30) Who would define this global Code of ethics now enforceably applicable everywhere to everybody at all times because it is on this retaining of licences is conditional?

31) How can one enforce the condition that a dealer would be “restricted to trading only in provenienced artifacts”? Periodic reviews of their stock? Who would carry that out in each country and on what authority? To whom are the reviewers accountable?

32) “A dealer found to have violated regulations or ethical obligations could be penalized by suspension or loss of license”. Would this mean that they can no longer trade legally in their own country or internationally? What actual consequences will losing this licence have for a dealer? (In other words, why bother to get one if the only benefit is to be able to bid on some stuff in some distant auctions?). If they are prevented from dealing because they have lost their licence, what happens to their stock?

33) To make this system work, a licenced dealer could only sell this material to licenced collectors. A licenced collector presumably can only buy from a licenced dealer. In what way is this not an attempt to create a closed and captive market?

34) Before accepting a bid on an online auction is a licenced dealer obliged to check that each bidder is a licenced collector of good standing? Are these not data protected under the Data Protection Act of some countries? How will this be circumvented?

35) What about unlicenced collectors outside the system who carry on buying stuff through V-coins and other outlets from unlicenced dealers ? How does this proposed system prevent them continuing to be the path by which unprovenanced and freshly surfaced artefacts continue to circulate? Either there has to be some benefit attached (and in every country) to being a licenced collector, or some legal sanctions attached to being an owner of archaeological material who is not licenced.


36) “The committee would determine target levels for releases in various artifact categories and then assign quotas to participating nations”. Quotas of objects to be supplied? What happens if the “participating nations” do not meet these quotas? This is sheer colonialism, what nation is voluntarily going to agree to that kind of treatment, and why should they?

37) why on earth would any source country agree to be part of such a scheme? This seems the fundamental point Welsh has not discussed. Where are they going to get all these “surplus” artefacts from to fulfill the “quotas” set them by an outside body? Welsh does not say, but we may suspect from other things he has written that he means that they should empty their museum reserve collections to do this.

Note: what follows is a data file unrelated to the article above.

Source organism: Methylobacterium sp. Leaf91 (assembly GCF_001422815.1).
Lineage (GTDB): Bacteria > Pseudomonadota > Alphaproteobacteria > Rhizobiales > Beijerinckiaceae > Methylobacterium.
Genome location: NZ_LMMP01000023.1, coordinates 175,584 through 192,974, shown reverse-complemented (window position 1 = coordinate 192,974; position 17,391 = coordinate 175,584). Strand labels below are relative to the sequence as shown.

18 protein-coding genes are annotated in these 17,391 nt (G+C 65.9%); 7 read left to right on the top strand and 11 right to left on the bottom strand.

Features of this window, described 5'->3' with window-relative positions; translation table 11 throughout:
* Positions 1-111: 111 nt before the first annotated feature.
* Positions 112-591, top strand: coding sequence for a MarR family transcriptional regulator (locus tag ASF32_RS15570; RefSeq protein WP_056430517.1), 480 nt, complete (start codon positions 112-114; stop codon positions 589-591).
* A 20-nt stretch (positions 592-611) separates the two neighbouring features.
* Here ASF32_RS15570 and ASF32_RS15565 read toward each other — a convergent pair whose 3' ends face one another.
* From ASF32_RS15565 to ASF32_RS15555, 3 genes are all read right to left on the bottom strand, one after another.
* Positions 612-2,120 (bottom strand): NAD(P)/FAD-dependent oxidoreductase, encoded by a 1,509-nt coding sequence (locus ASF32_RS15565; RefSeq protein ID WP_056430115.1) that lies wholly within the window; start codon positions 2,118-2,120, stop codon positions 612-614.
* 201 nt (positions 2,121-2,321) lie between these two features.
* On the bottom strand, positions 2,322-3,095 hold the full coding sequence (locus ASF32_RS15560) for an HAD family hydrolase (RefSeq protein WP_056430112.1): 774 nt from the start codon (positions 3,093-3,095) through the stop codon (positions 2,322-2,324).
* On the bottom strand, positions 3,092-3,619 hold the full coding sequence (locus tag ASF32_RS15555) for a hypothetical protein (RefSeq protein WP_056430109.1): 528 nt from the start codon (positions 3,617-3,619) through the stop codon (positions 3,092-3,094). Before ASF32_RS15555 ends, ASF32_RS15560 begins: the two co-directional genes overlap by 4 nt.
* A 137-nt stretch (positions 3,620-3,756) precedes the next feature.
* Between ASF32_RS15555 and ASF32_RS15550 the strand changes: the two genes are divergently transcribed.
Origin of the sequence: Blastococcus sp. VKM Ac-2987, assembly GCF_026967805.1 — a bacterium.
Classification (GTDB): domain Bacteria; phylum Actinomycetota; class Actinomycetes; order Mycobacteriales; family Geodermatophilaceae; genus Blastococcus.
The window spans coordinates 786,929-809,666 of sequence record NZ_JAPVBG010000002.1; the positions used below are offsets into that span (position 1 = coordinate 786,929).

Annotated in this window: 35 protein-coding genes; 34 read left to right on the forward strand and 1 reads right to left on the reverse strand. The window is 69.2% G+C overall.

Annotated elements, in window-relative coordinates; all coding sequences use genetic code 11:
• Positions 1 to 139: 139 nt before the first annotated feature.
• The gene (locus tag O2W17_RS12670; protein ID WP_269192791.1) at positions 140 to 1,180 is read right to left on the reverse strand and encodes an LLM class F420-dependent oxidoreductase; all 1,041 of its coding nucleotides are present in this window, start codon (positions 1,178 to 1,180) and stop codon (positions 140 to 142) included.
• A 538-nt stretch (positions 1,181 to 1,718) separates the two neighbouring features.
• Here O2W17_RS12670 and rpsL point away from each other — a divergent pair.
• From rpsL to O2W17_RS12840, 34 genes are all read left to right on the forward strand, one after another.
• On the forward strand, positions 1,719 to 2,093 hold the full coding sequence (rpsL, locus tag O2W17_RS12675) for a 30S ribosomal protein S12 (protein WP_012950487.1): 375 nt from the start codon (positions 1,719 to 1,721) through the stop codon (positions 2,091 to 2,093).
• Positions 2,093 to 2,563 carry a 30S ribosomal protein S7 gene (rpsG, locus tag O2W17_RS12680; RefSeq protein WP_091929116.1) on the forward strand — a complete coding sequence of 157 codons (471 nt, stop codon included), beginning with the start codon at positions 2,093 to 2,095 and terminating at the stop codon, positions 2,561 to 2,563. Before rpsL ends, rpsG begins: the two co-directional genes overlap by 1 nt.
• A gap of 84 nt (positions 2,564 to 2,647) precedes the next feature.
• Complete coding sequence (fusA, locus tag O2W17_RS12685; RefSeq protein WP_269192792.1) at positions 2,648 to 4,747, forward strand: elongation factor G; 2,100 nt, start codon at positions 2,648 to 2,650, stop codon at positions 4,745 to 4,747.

38) What if the participating nation is one that does not have much material that there is a huge global market demand for (US Woodland period arrow points come to mind), but has a huge appetite for the stuff from other countries? How would that imbalance be addressed?

39) Conversely, what happens if the material required to make a good collection is scarce in the source country (US Clovis points for example) will they still be required to fulfill a quota adequate to a high outside demand (would outside collectors have priority over local collectors?)

40) Welsh suggests that “Nations not electing to participate (or not meeting their responsibilities as participants) could face withdrawal of international cooperation in enforcing their antiquities and export laws”. I suppose that only has any clout if the nations already think they are getting enough “international cooperation in enforcing their antiquities and export laws” from the countries which have a market for their antiquities and whose museums are full of them. The USA's CCPIA for example only enforces these laws in a highly selective fashion, will it be repealed in order to make this scheme workable?

41) By what means would this “withdrawal’ be enforced? How would “withdrawing” this in any way as part of the proposed scheme contribute to "preserving the archaeological record" and “effectively control[ing] looting”?

42) Furthermore Welsh considers that: “Nations participating in the licit regulated market would be required to manage their antiquities laws so as to conform to an approved model determined during the startup phase”. Approved by whom and by what authority? A sovereign state passes its own laws in the way it deems best – whether or not they are convenient or favourable to US collectors need not be one of the factors taken into account. What if the citizens did not agree with the system proposed by Welsh’s WAC, should local politicians go ahead against their wishes?

43) “It would be necessary that these laws provide a fair system of compensation to landowners and finders, sufficient to make cooperation with authorities more rewarding than illicit trafficking”. So “source nations” pay finders (and seekers too?) full market value for the finds they bring in which can then be released to Welsh’s auctioning system – from which the source nation meeting its quota gets only HALF back. So they would be financially subsidising this system from which only licenced dealers benefit.